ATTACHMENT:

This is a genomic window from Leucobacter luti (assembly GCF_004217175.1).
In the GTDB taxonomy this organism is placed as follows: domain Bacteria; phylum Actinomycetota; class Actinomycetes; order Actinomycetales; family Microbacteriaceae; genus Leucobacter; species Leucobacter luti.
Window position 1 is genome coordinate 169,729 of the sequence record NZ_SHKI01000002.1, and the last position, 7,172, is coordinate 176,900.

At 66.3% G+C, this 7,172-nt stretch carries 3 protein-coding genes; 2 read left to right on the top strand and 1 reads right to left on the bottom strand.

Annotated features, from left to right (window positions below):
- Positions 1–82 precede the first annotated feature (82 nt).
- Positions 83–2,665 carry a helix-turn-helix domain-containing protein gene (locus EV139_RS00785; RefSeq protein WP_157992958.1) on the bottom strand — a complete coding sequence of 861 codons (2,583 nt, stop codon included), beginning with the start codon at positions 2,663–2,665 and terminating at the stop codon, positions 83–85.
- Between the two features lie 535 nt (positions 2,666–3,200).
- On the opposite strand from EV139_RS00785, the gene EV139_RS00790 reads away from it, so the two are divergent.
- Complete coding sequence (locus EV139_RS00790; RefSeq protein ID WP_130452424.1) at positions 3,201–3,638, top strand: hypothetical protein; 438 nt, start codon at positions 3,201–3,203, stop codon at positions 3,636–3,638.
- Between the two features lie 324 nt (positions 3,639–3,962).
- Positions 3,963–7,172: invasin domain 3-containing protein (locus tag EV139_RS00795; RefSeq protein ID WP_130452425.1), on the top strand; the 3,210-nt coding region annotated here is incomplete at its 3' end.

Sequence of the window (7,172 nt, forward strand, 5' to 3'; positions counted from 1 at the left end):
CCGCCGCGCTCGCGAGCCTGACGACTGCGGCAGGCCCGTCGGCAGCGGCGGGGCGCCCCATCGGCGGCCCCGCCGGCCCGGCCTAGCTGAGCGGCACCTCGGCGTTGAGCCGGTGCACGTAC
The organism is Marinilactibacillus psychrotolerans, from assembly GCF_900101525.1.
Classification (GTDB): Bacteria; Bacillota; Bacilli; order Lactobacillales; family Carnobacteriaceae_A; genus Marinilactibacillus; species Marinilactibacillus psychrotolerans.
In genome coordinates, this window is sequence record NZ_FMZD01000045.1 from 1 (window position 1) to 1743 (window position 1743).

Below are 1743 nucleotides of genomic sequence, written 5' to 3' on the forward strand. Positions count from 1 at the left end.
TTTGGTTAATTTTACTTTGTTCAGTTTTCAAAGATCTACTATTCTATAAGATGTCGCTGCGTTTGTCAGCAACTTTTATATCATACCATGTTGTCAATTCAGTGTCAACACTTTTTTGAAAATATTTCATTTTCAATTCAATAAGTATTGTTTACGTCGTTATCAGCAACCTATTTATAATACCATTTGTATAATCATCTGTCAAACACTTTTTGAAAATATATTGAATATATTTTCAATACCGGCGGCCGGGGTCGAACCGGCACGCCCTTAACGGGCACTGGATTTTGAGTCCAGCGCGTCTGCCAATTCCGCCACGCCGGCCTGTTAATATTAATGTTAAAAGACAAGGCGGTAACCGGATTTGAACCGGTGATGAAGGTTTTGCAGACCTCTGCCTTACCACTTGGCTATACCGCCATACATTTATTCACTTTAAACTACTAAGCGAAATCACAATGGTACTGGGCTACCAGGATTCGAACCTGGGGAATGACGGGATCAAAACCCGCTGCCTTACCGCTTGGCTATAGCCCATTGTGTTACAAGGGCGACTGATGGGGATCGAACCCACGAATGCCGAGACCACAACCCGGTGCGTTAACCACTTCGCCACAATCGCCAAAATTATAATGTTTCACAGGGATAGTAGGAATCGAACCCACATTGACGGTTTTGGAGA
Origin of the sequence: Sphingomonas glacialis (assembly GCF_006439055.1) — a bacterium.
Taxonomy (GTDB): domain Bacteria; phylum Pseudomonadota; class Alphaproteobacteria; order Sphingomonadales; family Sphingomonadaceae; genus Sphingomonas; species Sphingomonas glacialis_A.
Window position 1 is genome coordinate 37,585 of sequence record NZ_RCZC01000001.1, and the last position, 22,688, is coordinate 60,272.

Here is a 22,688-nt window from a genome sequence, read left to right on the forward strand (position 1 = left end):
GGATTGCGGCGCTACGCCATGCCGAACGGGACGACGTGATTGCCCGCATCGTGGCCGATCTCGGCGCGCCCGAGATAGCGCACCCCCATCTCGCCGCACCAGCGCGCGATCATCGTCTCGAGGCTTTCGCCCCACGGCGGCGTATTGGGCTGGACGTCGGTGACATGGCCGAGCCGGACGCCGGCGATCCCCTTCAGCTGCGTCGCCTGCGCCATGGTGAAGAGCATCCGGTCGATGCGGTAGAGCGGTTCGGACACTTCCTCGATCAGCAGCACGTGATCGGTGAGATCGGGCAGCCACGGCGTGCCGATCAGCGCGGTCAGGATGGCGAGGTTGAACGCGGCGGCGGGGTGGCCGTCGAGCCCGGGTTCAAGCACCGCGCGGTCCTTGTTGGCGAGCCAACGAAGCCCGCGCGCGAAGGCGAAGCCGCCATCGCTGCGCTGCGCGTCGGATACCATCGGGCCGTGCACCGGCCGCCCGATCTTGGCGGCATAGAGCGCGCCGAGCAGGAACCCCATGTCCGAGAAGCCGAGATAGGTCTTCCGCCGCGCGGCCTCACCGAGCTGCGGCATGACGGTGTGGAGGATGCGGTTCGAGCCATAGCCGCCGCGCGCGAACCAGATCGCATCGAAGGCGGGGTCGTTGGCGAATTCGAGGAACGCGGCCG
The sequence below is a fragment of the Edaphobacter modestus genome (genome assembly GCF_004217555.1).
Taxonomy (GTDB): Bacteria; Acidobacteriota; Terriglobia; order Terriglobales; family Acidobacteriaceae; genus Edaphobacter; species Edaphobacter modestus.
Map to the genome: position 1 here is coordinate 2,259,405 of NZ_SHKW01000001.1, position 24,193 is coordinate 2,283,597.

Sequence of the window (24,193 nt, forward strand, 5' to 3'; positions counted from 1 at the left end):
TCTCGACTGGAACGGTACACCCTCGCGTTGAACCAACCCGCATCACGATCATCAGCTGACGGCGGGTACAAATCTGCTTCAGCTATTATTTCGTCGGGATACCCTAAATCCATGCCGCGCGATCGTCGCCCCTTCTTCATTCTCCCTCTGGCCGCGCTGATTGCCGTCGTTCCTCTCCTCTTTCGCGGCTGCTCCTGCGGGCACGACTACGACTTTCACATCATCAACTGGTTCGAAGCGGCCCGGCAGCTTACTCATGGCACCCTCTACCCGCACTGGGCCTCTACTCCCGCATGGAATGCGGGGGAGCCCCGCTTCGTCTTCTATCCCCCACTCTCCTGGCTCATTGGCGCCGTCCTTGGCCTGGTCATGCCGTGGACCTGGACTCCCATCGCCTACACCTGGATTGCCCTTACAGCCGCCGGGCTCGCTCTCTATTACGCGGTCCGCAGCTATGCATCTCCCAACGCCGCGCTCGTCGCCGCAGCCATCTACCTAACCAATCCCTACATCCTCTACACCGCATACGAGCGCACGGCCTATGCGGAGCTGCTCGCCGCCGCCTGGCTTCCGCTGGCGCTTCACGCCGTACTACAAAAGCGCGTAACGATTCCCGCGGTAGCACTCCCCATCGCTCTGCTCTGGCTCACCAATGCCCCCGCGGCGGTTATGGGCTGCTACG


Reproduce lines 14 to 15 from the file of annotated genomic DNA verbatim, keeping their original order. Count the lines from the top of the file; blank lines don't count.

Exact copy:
CCGCCGCGCTCGCGAGCCTGACGACTGCGGCAGGCCCGTCGGCAGCGGCGGGGCGCCCCATCGGCGGCCCCGCCGGCCCGGCCTAGCTGAGCGGCACCTCGGCGTTGAGCCGGTGCACGTAC
The organism is Marinilactibacillus psychrotolerans, from assembly GCF_900101525.1.